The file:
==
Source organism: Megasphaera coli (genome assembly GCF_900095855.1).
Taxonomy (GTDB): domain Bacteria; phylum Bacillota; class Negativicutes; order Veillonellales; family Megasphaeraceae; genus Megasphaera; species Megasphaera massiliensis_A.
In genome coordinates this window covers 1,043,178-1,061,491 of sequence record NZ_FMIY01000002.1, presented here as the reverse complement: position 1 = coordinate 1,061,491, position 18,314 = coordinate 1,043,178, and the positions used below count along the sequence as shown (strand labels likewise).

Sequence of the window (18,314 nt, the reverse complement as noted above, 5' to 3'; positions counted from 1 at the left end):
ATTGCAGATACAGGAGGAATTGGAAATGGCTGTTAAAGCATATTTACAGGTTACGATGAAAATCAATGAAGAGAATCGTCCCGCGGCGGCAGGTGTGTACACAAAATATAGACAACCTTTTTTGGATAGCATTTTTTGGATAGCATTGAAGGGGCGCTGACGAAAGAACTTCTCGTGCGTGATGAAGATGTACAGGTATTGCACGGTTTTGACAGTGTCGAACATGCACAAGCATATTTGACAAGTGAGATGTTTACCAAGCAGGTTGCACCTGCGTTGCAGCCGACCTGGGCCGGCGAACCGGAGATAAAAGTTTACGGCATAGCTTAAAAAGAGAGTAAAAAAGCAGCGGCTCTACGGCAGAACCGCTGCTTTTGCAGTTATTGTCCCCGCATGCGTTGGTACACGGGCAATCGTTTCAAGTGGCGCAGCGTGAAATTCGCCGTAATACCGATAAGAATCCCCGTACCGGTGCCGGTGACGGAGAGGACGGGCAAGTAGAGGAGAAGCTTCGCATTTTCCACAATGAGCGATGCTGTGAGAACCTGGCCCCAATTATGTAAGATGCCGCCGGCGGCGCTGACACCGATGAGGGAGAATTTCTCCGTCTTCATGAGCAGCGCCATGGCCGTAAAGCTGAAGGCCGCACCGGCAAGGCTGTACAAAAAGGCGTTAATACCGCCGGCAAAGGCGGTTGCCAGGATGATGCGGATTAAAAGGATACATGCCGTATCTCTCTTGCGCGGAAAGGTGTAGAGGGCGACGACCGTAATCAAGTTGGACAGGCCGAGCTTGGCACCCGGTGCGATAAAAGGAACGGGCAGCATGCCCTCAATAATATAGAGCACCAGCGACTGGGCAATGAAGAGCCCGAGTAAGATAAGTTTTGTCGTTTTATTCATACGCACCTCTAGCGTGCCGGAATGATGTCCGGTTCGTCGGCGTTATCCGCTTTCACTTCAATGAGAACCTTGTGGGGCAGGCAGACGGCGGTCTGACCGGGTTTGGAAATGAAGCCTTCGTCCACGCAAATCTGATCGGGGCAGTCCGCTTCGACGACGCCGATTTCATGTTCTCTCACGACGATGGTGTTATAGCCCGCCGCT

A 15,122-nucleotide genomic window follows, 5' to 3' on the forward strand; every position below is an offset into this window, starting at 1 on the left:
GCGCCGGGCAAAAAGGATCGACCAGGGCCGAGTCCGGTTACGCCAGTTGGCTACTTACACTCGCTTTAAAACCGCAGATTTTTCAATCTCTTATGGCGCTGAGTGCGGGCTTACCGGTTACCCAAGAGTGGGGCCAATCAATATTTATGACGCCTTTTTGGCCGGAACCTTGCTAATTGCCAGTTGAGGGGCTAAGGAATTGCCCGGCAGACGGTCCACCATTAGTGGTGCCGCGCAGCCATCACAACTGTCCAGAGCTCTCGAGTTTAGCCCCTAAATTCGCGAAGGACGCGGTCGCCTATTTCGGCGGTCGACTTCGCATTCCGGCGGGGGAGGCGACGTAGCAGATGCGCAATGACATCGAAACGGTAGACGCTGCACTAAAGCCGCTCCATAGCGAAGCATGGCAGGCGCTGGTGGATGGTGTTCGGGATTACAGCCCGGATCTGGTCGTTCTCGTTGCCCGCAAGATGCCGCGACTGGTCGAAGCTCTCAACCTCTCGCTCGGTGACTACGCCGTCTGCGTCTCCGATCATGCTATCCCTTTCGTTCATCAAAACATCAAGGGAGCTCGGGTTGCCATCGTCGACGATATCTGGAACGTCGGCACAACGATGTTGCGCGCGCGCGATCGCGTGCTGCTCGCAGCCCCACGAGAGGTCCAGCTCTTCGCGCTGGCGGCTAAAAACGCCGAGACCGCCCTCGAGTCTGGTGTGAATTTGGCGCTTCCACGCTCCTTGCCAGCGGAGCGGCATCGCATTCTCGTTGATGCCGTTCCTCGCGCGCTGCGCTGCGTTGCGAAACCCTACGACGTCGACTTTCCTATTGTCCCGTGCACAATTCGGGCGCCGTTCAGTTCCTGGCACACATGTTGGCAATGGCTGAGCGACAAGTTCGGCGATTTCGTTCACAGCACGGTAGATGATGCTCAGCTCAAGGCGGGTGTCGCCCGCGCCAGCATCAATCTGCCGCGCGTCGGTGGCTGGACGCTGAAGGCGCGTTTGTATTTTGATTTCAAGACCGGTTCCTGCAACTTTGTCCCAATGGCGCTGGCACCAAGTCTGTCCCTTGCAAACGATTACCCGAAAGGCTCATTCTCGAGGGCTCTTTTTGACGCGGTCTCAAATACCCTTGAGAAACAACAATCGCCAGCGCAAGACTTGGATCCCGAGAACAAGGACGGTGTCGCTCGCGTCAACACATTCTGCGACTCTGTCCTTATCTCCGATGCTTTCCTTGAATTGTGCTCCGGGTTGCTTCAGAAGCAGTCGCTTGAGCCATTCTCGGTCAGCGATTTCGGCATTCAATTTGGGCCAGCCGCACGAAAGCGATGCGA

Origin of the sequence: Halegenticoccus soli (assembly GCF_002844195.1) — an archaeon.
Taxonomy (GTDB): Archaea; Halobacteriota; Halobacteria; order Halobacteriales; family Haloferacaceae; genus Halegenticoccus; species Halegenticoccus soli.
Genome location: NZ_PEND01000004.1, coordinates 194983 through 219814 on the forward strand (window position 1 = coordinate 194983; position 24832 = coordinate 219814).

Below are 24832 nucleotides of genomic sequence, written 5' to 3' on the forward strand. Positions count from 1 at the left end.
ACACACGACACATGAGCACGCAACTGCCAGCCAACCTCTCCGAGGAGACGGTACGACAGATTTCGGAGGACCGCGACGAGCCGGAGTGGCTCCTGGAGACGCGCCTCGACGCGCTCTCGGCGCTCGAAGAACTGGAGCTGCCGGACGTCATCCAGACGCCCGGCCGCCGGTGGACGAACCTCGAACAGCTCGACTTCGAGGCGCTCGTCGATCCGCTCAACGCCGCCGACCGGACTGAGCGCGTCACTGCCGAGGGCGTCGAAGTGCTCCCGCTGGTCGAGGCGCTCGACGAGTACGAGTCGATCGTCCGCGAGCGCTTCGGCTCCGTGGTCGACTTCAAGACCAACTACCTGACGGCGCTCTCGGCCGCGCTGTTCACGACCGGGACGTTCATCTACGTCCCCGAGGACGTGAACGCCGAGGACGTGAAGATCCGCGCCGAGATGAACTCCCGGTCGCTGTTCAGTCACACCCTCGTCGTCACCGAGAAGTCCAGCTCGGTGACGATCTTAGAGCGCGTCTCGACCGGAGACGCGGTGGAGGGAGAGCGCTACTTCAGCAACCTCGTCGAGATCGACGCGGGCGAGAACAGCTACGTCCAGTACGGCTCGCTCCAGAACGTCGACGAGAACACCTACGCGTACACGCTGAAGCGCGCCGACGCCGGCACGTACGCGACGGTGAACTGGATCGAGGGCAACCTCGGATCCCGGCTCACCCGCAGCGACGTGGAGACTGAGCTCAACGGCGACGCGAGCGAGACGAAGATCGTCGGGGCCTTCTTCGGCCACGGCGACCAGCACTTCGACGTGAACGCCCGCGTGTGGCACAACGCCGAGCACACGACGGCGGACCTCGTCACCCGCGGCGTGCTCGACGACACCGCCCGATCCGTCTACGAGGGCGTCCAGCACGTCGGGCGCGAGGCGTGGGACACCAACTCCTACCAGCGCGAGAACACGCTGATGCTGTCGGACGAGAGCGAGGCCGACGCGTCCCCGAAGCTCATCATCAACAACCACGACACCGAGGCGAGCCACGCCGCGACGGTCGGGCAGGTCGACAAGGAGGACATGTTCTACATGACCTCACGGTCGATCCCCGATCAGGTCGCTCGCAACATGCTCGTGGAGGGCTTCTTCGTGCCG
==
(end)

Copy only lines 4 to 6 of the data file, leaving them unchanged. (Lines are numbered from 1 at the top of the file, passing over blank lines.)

Sequence of the window (18,314 nt, the reverse complement as noted above, 5' to 3'; positions counted from 1 at the left end):
ATTGCAGATACAGGAGGAATTGGAAATGGCTGTTAAAGCATATTTACAGGTTACGATGAAAATCAATGAAGAGAATCGTCCCGCGGCGGCAGGTGTGTACACAAAATATAGACAACCTTTTTTGGATAGCATTTTTTGGATAGCATTGAAGGGGCGCTGACGAAAGAACTTCTCGTGCGTGATGAAGATGTACAGGTATTGCACGGTTTTGACAGTGTCGAACATGCACAAGCATATTTGACAAGTGAGATGTTTACCAAGCAGGTTGCACCTGCGTTGCAGCCGACCTGGGCCGGCGAACCGGAGATAAAAGTTTACGGCATAGCTTAAAAAGAGAGTAAAAAAGCAGCGGCTCTACGGCAGAACCGCTGCTTTTGCAGTTATTGTCCCCGCATGCGTTGGTACACGGGCAATCGTTTCAAGTGGCGCAGCGTGAAATTCGCCGTAATACCGATAAGAATCCCCGTACCGGTGCCGGTGACGGAGAGGACGGGCAAGTAGAGGAGAAGCTTCGCATTTTCCACAATGAGCGATGCTGTGAGAACCTGGCCCCAATTATGTAAGATGCCGCCGGCGGCGCTGACACCGATGAGGGAGAATTTCTCCGTCTTCATGAGCAGCGCCATGGCCGTAAAGCTGAAGGCCGCACCGGCAAGGCTGTACAAAAAGGCGTTAATACCGCCGGCAAAGGCGGTTGCCAGGATGATGCGGATTAAAAGGATACATGCCGTATCTCTCTTGCGCGGAAAGGTGTAGAGGGCGACGACCGTAATCAAGTTGGACAGGCCGAGCTTGGCACCCGGTGCGATAAAAGGAACGGGCAGCATGCCCTCAATAATATAGAGCACCAGCGACTGGGCAATGAAGAGCCCGAGTAAGATAAGTTTTGTCGTTTTATTCATACGCACCTCTAGCGTGCCGGAATGATGTCCGGTTCGTCGGCGTTATCCGCTTTCACTTCAATGAGAACCTTGTGGGGCAGGCAGACGGCGGTCTGACCGGGTTTGGAAATGAAGCCTTCGTCCACGCAAATCTGATCGGGGCAGTCCGCTTCGACGACGCCGATTTCATGTTCTCTCACGACGATGGTGTTATAGCCCGCCGCT

A 15,122-nucleotide genomic window follows, 5' to 3' on the forward strand; every position below is an offset into this window, starting at 1 on the left: